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OCTAL: Optimal Completion of gene trees in polynomial time

Overview of attention for article published in Algorithms for Molecular Biology, March 2018
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  • Above-average Attention Score compared to outputs of the same age (56th percentile)

Mentioned by

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7 tweeters

Citations

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3 Dimensions

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4 Mendeley
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Title
OCTAL: Optimal Completion of gene trees in polynomial time
Published in
Algorithms for Molecular Biology, March 2018
DOI 10.1186/s13015-018-0124-5
Pubmed ID
Authors

Sarah Christensen, Erin K. Molloy, Pranjal Vachaspati, Tandy Warnow

Abstract

For a combination of reasons (including data generation protocols, approaches to taxon and gene sampling, and gene birth and loss), estimated gene trees are often incomplete, meaning that they do not contain all of the species of interest. As incomplete gene trees can impact downstream analyses, accurate completion of gene trees is desirable. We introduce theOptimal Tree Completion problem, a general optimization problem that involves completing an unrooted binary tree (i.e., adding missing leaves) so as to minimize its distance from a reference tree on a superset of the leaves. We presentOCTAL, an algorithm that finds an optimal solution to this problem when the distance between trees is defined using the Robinson-Foulds (RF) distance, and we prove that OCTAL runs in [Formula: see text] time, wherenis the total number of species. We report on a simulation study in which gene trees can differ from the species tree due to incomplete lineage sorting, and estimated gene trees are completed using OCTAL with a reference tree based on a species tree estimated from the multi-locus dataset. OCTAL produces completed gene trees that are closer to the true gene trees than an existing heuristic approach in ASTRAL-II, but the accuracy of a completed gene tree computed by OCTAL depends on how topologically similar the reference tree (typically an estimated species tree) is to the true gene tree. OCTAL is a useful technique for adding missing taxa to incomplete gene trees and provides good accuracy under a wide range of model conditions. However, results show that OCTAL's accuracy can be reduced when incomplete lineage sorting is high, as the reference tree can be far from the true gene tree. Hence, this study suggests that OCTAL would benefit from using other types of reference trees instead of species trees when there are large topological distances between true gene trees and species trees.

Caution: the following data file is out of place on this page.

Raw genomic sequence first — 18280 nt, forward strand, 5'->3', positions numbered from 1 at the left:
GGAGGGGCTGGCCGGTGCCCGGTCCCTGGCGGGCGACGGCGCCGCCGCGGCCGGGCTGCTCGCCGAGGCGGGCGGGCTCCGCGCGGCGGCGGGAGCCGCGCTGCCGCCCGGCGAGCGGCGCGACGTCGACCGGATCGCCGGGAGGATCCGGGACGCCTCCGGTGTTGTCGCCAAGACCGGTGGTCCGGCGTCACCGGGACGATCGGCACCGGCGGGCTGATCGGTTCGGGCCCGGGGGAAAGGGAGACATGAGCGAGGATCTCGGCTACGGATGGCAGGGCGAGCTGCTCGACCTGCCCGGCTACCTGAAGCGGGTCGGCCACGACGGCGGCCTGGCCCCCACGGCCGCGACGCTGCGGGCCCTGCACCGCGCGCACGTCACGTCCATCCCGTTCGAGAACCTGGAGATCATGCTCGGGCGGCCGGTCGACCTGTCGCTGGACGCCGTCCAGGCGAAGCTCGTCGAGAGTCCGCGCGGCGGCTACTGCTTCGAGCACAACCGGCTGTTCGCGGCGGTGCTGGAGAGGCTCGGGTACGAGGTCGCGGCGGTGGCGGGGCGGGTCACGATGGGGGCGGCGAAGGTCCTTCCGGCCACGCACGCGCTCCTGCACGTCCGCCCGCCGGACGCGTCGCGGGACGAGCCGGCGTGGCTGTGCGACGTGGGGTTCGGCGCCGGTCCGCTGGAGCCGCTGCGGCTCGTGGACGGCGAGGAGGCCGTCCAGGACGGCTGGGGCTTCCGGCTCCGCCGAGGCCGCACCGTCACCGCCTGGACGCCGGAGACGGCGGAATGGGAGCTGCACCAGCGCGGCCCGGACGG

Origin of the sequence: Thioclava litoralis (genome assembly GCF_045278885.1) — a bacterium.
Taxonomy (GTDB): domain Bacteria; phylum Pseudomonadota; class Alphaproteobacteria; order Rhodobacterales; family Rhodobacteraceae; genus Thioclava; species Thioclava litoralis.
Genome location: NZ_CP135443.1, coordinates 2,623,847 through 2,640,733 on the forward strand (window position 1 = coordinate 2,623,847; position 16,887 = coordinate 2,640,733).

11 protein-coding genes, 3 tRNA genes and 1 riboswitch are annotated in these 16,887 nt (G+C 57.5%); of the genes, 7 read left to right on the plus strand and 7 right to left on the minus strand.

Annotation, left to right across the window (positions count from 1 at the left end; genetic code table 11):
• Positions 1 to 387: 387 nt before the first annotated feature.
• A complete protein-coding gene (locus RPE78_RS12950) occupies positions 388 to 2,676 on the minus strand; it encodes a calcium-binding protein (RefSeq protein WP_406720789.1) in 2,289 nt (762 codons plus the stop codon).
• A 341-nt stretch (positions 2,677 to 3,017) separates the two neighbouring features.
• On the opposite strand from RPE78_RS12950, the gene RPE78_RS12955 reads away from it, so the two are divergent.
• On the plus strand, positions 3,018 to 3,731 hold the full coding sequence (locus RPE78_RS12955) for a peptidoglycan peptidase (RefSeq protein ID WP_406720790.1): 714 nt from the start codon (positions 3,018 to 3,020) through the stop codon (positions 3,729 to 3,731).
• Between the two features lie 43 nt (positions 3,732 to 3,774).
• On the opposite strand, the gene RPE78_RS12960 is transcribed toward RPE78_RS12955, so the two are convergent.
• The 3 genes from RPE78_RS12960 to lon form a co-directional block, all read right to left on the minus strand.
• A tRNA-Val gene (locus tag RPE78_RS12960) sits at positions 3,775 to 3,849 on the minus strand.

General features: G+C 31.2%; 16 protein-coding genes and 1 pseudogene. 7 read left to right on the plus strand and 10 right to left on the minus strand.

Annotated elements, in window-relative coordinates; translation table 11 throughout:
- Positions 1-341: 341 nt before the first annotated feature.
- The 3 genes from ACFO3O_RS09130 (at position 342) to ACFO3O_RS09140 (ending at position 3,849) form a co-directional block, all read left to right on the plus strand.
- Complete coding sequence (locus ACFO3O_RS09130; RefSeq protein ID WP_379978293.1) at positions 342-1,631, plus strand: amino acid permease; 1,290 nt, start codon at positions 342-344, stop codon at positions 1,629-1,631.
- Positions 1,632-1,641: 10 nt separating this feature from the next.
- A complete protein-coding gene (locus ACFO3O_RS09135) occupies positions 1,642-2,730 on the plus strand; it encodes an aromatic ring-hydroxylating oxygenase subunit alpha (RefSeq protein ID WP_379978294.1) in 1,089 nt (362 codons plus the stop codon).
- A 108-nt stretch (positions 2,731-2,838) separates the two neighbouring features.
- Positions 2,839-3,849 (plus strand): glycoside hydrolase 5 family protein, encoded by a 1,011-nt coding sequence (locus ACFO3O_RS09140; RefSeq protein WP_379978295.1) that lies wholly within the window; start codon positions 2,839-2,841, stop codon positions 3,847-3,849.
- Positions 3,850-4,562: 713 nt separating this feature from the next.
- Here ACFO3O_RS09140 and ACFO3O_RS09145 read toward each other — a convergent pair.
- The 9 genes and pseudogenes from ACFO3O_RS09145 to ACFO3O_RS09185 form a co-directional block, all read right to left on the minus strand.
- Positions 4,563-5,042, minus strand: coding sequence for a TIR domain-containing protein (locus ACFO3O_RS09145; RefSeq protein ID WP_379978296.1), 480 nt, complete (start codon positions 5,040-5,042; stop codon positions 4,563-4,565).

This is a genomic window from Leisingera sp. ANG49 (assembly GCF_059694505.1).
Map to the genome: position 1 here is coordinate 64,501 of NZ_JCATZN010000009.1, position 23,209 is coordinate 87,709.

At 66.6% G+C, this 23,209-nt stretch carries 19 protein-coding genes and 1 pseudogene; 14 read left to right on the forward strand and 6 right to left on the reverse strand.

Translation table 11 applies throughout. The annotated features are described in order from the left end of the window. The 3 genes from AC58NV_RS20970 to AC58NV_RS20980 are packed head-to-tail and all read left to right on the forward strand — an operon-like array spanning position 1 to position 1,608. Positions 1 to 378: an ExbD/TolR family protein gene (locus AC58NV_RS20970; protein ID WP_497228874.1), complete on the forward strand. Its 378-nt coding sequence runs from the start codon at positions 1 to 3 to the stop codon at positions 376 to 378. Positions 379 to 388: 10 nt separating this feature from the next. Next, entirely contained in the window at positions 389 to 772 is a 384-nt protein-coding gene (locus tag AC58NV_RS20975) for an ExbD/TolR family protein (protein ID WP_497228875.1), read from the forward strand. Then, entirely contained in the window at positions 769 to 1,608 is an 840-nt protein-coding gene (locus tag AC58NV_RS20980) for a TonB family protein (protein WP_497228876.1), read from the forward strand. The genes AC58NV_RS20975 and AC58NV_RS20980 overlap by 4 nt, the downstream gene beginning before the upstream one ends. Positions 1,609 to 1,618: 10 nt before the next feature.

Twitter Demographics

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Mendeley readers

The data shown below were compiled from readership statistics for 4 Mendeley readers of this research output. Click here to see the associated Mendeley record.

Geographical breakdown

Country Count As %
Unknown 4 100%

Demographic breakdown

Readers by professional status Count As %
Student > Ph. D. Student 2 50%
Professor 1 25%
Researcher 1 25%
Readers by discipline Count As %
Unspecified 1 25%
Biochemistry, Genetics and Molecular Biology 1 25%
Computer Science 1 25%
Agricultural and Biological Sciences 1 25%

Attention Score in Context

This research output has an Altmetric Attention Score of 3. This is our high-level measure of the quality and quantity of online attention that it has received. This Attention Score, as well as the ranking and number of research outputs shown below, was calculated when the research output was last mentioned on 11 April 2018.
All research outputs
#7,118,563
of 13,793,900 outputs
Outputs from Algorithms for Molecular Biology
#75
of 208 outputs
Outputs of similar age
#133,597
of 317,618 outputs
Outputs of similar age from Algorithms for Molecular Biology
#1
of 1 outputs
Altmetric has tracked 13,793,900 research outputs across all sources so far. This one is in the 47th percentile – i.e., 47% of other outputs scored the same or lower than it.
So far Altmetric has tracked 208 research outputs from this source. They receive a mean Attention Score of 3.0. This one has gotten more attention than average, scoring higher than 61% of its peers.
Older research outputs will score higher simply because they've had more time to accumulate mentions. To account for age we can compare this Altmetric Attention Score to the 317,618 tracked outputs that were published within six weeks on either side of this one in any source. This one has gotten more attention than average, scoring higher than 56% of its contemporaries.
We're also able to compare this research output to 1 others from the same source and published within six weeks on either side of this one. This one has scored higher than all of them